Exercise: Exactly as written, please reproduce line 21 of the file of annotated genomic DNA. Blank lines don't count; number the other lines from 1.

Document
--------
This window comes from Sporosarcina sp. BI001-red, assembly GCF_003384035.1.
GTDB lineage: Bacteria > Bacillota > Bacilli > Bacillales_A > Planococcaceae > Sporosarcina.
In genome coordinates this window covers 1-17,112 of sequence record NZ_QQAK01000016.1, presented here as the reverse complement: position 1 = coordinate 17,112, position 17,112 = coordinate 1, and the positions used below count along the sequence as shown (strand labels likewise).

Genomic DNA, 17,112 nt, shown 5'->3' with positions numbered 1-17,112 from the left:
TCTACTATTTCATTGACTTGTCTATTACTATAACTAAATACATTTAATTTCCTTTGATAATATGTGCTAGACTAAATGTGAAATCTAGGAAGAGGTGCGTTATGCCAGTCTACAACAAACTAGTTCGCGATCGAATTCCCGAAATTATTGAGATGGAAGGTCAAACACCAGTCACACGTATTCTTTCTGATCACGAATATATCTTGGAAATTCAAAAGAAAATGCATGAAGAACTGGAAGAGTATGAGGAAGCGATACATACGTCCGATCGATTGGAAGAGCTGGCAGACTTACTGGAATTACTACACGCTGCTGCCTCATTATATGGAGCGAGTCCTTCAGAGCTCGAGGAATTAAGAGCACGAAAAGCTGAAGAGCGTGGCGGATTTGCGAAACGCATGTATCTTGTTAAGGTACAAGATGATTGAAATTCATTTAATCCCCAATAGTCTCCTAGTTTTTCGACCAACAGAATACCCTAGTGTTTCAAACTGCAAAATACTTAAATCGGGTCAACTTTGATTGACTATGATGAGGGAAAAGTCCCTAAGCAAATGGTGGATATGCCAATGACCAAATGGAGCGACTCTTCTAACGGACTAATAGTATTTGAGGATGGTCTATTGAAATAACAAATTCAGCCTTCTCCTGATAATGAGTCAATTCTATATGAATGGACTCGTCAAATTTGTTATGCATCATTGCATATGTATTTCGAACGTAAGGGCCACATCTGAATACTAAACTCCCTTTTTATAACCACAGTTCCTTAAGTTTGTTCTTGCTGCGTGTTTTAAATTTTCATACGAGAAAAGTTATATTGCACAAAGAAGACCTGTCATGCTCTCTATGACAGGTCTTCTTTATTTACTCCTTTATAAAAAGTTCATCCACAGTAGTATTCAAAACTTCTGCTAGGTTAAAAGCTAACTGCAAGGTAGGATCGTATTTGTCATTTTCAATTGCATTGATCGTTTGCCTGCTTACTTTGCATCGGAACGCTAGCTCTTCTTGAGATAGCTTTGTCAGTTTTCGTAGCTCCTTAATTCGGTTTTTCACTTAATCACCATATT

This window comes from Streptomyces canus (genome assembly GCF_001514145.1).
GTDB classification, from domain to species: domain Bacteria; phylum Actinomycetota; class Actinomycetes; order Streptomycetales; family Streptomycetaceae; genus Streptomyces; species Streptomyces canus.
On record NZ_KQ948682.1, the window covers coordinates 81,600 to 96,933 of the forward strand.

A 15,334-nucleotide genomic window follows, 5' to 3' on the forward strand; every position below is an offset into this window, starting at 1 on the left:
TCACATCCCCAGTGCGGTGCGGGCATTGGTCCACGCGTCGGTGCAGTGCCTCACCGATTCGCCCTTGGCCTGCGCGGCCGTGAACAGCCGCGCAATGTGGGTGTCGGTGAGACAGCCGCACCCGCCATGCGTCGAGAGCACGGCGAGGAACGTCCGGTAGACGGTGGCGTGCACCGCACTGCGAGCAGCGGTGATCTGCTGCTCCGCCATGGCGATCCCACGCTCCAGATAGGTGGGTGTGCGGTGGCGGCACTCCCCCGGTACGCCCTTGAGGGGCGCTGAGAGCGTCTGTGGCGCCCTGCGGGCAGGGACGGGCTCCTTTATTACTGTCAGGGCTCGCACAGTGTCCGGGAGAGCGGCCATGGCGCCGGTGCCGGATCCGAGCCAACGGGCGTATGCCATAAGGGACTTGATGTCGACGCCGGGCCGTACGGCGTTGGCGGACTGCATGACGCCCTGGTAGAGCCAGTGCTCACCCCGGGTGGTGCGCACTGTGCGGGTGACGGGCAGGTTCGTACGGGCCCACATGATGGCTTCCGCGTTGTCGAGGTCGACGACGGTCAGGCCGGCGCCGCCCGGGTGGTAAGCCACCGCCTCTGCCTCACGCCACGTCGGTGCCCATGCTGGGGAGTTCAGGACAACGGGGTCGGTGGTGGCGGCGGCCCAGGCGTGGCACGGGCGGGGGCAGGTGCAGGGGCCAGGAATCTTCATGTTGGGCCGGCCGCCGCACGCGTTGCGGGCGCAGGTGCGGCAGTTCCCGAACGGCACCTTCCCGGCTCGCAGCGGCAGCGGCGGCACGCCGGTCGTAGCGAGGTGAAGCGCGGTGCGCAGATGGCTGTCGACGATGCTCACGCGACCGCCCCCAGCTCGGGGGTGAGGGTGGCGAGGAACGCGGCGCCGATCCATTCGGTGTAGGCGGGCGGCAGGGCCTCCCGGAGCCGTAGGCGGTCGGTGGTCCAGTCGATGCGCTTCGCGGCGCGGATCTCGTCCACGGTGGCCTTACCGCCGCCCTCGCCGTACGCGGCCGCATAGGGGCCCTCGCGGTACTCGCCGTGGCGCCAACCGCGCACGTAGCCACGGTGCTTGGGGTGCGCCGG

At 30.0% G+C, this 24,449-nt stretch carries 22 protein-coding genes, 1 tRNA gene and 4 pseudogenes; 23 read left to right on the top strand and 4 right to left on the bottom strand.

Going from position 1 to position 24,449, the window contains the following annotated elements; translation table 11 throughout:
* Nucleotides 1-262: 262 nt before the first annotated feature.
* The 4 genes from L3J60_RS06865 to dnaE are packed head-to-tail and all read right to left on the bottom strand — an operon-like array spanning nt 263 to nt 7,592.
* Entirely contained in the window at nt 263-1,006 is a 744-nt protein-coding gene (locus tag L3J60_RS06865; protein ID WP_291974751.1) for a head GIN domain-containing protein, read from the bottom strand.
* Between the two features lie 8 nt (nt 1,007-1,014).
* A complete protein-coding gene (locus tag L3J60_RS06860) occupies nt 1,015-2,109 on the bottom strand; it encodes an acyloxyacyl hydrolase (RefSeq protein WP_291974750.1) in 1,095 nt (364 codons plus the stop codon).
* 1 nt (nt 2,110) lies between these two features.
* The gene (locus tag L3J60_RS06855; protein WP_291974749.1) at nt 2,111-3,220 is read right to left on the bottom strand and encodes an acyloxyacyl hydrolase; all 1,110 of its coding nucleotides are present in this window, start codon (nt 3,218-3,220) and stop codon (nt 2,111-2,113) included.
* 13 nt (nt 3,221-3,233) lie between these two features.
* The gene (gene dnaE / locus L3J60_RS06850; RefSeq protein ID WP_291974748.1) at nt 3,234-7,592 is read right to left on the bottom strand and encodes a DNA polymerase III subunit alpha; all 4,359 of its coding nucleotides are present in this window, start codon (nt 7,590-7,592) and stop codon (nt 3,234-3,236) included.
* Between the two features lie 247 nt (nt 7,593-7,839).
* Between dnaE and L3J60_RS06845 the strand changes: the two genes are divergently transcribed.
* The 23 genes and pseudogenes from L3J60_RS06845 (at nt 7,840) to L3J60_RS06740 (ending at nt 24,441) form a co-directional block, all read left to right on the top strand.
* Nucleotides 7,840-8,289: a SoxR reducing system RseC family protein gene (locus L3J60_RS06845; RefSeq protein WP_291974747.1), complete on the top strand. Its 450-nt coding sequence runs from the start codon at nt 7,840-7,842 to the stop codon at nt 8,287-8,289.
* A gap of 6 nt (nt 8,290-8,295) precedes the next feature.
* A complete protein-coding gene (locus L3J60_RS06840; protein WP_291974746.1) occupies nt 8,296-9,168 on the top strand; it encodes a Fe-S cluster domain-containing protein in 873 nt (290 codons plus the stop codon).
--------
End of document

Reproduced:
* The gene (gene dnaE / locus L3J60_RS06850; RefSeq protein ID WP_291974748.1) at nt 3,234-7,592 is read right to left on the bottom strand and encodes a DNA polymerase III subunit alpha; all 4,359 of its coding nucleotides are present in this window, start codon (nt 7,590-7,592) and stop codon (nt 3,234-3,236) included.